Kansas Secretary of State Kris Kobach doesnt take no for an answer. So he had a predictably tortured interpretation of the U.S. Supreme Courts takedown of most of the Arizona immigration law he co-authored that it was a win for state laws targeting illegal immigrants and a green light for Kansas to pass a similar crackdown. It was neither.
In striking down the bulk of the law, including measures making it a state crime to seek a job or be employed without authorization, the court underscored that illegal immigration is a federal issue. The state may not pursue policies that undermine federal law, Justice Anthony Kennedy wrote for the majority.
Yet Kobach somehow read the decision as a call for Kansas to pursue policies that undermine federal law.
Even the courts move to uphold the papers, please provision which compels Arizona law enforcement officers to check the residency status of people they have detained for other reasons and they suspect are in the country illegally was a matter of timing, rather than an endorsement. The justices just thought it premature to judge the provision without the benefit of a definitive interpretation from the state courts.
If Kansas passed a similar ID-check law next year, as Kobach urges, it would only invite its own costly legal fight. The defense of Arizonas law has cost nearly $3 million so far (in its case, mostly covered by private donations).
There can also be economic costs. In Alabama, farmers and contractors have complained that states harsh law (also courtesy of Kobach) has led legal as well as illegal workers to flee, and a University of Alabama economist predicted it could cost the state as much as $10.8 billion in annual gross domestic product.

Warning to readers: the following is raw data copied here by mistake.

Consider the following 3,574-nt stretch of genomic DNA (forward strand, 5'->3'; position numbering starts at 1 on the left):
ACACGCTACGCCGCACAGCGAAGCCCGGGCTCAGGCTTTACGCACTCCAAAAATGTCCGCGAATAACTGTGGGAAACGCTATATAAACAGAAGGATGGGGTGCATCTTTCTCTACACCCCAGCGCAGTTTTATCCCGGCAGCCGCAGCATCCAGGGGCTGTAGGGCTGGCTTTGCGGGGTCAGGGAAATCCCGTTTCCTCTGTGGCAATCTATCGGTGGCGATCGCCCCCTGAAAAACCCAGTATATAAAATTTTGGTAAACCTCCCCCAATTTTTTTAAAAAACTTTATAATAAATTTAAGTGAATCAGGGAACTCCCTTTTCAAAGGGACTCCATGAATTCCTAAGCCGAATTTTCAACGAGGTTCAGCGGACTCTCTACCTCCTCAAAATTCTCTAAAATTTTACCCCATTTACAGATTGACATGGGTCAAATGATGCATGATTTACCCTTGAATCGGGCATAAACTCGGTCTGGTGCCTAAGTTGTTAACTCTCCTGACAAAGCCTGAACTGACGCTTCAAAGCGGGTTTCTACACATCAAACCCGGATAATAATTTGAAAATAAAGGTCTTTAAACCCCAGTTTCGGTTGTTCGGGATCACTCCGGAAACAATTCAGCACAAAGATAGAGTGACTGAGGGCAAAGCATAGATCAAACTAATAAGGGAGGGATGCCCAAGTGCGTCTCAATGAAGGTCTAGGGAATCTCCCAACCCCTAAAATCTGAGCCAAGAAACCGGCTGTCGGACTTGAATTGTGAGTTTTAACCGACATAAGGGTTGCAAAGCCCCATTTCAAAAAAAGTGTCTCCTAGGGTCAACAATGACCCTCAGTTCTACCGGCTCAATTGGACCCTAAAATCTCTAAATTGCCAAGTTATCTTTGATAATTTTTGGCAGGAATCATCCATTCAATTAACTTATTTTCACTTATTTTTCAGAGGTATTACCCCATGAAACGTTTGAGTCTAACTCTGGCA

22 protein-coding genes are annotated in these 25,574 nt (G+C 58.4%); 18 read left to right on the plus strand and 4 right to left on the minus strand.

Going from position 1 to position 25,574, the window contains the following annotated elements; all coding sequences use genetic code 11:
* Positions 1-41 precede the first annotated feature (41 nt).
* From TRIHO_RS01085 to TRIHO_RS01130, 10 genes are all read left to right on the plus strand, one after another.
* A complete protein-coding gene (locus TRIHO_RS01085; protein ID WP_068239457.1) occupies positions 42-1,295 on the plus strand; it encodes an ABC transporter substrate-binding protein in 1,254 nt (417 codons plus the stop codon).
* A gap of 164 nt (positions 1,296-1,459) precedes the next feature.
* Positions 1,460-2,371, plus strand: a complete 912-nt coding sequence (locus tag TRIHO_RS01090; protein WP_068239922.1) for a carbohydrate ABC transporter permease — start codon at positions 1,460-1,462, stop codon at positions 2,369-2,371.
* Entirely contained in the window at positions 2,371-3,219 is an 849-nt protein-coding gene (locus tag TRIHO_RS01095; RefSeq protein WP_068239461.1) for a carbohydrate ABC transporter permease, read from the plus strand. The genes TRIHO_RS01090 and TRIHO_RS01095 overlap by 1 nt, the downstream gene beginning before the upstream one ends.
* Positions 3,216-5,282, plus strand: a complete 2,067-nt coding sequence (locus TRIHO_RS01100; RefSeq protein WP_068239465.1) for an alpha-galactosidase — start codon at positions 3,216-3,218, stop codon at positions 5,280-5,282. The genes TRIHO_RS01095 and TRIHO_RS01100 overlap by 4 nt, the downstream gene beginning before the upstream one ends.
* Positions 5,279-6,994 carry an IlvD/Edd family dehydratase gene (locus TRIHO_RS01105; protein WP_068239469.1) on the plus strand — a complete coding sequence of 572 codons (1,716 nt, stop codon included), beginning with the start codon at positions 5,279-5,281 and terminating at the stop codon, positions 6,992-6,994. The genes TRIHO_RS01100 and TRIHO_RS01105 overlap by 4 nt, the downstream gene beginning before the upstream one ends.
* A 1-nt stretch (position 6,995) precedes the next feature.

Kobach has seen victory in other defeats, too, including his failure to overturn state laws in Kansas and elsewhere allowing certain children of undocumented residents to pay in-state tuition rates at state colleges and universities.
To their credit, state lawmakers of both parties have shut down the annual attempts to repeal Kansas 2004 law.
Influenced by the Kansas Chamber and other business groups, the Legislature even has declined to require businesses to check the immigration status of new employees with the federal E-Verify database something that would seem like common sense to many Kansans.
For all of its moonlighting secretary of states unequivocal pronouncements on cable news, Kansas has shown good judgment in declining to act rashly on illegal immigration. Gov. Sam Brownback, who has been a voice of reason on the issue in the past, should help ensure that doesnt change as so many other faces change in Topeka next year.
Meanwhile, elected officials at the federal level should take the courts decision as a hard shove toward comprehensive immigration reform.
For the editorial board, Rhonda Holman